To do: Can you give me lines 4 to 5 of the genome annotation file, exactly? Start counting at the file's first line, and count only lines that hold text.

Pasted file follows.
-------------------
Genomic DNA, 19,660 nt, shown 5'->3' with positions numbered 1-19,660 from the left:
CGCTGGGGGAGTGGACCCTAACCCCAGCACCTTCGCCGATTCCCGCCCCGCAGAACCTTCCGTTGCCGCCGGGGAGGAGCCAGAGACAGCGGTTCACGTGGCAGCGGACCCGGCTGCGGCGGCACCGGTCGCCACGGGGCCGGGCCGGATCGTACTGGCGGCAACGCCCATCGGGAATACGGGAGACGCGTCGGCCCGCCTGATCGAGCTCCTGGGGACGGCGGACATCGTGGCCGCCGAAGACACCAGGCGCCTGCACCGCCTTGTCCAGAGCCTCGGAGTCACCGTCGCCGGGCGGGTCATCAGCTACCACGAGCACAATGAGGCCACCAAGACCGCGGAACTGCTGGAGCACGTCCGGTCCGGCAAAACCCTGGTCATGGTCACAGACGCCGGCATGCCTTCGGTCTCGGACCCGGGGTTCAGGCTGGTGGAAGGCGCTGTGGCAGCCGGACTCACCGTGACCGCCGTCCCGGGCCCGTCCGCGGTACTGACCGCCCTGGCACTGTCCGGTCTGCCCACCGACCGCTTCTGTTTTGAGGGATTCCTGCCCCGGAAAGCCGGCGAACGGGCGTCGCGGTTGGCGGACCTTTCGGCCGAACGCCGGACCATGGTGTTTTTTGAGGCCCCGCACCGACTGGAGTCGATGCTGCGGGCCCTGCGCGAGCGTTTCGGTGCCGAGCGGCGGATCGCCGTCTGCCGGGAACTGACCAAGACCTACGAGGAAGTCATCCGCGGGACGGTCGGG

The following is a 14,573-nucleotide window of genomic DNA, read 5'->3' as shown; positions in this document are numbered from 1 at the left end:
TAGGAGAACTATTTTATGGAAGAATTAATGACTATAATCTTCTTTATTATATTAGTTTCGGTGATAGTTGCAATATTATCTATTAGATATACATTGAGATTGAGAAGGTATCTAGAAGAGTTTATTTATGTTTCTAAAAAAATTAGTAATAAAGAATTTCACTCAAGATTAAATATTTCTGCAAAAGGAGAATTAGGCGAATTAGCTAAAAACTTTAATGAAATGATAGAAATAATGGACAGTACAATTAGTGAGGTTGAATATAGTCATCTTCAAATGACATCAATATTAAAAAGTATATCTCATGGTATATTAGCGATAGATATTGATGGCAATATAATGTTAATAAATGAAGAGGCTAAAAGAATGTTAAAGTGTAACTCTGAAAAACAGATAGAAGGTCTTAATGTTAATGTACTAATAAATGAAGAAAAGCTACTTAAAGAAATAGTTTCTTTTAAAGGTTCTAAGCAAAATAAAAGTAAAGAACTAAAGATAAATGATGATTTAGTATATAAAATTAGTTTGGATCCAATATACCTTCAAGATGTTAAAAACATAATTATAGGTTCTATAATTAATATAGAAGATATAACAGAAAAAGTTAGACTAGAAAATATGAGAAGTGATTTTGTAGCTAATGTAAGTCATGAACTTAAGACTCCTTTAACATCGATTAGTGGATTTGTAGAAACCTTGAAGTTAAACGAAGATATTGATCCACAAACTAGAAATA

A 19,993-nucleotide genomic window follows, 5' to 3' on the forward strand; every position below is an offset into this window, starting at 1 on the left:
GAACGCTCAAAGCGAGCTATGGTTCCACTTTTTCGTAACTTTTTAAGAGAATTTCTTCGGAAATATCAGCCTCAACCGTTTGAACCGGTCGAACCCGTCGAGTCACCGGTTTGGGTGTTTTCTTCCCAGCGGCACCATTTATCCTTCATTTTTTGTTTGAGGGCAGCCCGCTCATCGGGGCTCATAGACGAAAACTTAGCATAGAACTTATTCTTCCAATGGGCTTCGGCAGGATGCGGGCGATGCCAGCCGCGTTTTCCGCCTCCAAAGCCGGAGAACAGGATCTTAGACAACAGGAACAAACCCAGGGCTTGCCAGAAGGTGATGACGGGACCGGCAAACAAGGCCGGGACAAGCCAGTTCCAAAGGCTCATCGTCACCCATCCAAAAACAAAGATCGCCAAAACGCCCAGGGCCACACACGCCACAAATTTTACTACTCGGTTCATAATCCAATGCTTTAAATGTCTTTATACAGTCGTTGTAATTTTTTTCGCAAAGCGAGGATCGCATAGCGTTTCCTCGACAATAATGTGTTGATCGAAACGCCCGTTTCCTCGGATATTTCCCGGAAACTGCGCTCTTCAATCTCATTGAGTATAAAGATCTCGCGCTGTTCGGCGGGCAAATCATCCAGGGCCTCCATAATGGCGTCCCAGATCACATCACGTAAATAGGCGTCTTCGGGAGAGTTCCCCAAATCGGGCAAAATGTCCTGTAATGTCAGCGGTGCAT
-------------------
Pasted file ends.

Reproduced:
TAGGAGAACTATTTTATGGAAGAATTAATGACTATAATCTTCTTTATTATATTAGTTTCGGTGATAGTTGCAATATTATCTATTAGATATACATTGAGATTGAGAAGGTATCTAGAAGAGTTTATTTATGTTTCTAAAAAAATTAGTAATAAAGAATTTCACTCAAGATTAAATATTTCTGCAAAAGGAGAATTAGGCGAATTAGCTAAAAACTTTAATGAAATGATAGAAATAATGGACAGTACAATTAGTGAGGTTGAATATAGTCATCTTCAAATGACATCAATATTAAAAAGTATATCTCATGGTATATTAGCGATAGATATTGATGGCAATATAATGTTAATAAATGAAGAGGCTAAAAGAATGTTAAAGTGTAACTCTGAAAAACAGATAGAAGGTCTTAATGTTAATGTACTAATAAATGAAGAAAAGCTACTTAAAGAAATAGTTTCTTTTAAAGGTTCTAAGCAAAATAAAAGTAAAGAACTAAAGATAAATGATGATTTAGTATATAAAATTAGTTTGGATCCAATATACCTTCAAGATGTTAAAAACATAATTATAGGTTCTATAATTAATATAGAAGATATAACAGAAAAAGTTAGACTAGAAAATATGAGAAGTGATTTTGTAGCTAATGTAAGTCATGAACTTAAGACTCCTTTAACATCGATTAGTGGATTTGTAGAAACCTTGAAGTTAAACGAAGATATTGATCCACAAACTAGAAATA

A 19,993-nucleotide genomic window follows, 5' to 3' on the forward strand; every position below is an offset into this window, starting at 1 on the left: